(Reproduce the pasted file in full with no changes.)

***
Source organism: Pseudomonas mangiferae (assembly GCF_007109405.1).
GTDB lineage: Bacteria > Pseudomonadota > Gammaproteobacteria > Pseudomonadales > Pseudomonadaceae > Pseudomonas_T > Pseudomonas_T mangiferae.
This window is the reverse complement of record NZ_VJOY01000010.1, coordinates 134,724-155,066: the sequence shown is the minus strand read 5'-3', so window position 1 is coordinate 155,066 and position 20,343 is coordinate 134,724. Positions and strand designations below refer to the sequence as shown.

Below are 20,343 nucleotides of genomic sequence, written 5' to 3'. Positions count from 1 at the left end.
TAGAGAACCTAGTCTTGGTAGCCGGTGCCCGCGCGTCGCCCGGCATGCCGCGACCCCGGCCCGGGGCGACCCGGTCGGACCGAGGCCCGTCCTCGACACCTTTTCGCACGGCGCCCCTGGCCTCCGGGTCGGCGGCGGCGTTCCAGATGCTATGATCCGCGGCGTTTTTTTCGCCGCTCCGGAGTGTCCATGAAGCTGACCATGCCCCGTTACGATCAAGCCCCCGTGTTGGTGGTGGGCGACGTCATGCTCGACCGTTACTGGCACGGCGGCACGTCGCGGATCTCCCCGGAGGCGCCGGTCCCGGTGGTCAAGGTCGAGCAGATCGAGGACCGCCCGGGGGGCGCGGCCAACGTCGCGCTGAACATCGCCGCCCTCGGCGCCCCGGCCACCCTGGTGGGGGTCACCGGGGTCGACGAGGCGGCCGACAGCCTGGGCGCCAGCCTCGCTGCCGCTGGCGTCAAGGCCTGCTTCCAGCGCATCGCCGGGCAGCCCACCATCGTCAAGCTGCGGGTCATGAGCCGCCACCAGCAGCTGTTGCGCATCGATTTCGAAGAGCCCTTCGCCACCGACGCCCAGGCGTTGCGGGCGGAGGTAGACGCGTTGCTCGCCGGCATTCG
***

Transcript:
Source organism: Pseudomonas mangiferae (assembly GCF_007109405.1).
GTDB lineage: Bacteria > Pseudomonadota > Gammaproteobacteria > Pseudomonadales > Pseudomonadaceae > Pseudomonas_T > Pseudomonas_T mangiferae.
This window is the reverse complement of record NZ_VJOY01000010.1, coordinates 134,724-155,066: the sequence shown is the minus strand read 5'-3', so window position 1 is coordinate 155,066 and position 20,343 is coordinate 134,724. Positions and strand designations below refer to the sequence as shown.

Below are 20,343 nucleotides of genomic sequence, written 5' to 3'. Positions count from 1 at the left end.
TAGAGAACCTAGTCTTGGTAGCCGGTGCCCGCGCGTCGCCCGGCATGCCGCGACCCCGGCCCGGGGCGACCCGGTCGGACCGAGGCCCGTCCTCGACACCTTTTCGCACGGCGCCCCTGGCCTCCGGGTCGGCGGCGGCGTTCCAGATGCTATGATCCGCGGCGTTTTTTTCGCCGCTCCGGAGTGTCCATGAAGCTGACCATGCCCCGTTACGATCAAGCCCCCGTGTTGGTGGTGGGCGACGTCATGCTCGACCGTTACTGGCACGGCGGCACGTCGCGGATCTCCCCGGAGGCGCCGGTCCCGGTGGTCAAGGTCGAGCAGATCGAGGACCGCCCGGGGGGCGCGGCCAACGTCGCGCTGAACATCGCCGCCCTCGGCGCCCCGGCCACCCTGGTGGGGGTCACCGGGGTCGACGAGGCGGCCGACAGCCTGGGCGCCAGCCTCGCTGCCGCTGGCGTCAAGGCCTGCTTCCAGCGCATCGCCGGGCAGCCCACCATCGTCAAGCTGCGGGTCATGAGCCGCCACCAGCAGCTGTTGCGCATCGATTTCGAAGAGCCCTTCGCCACCGACGCCCAGGCGTTGCGGGCGGAGGTAGACGCGTTGCTCGCCGGCATTCG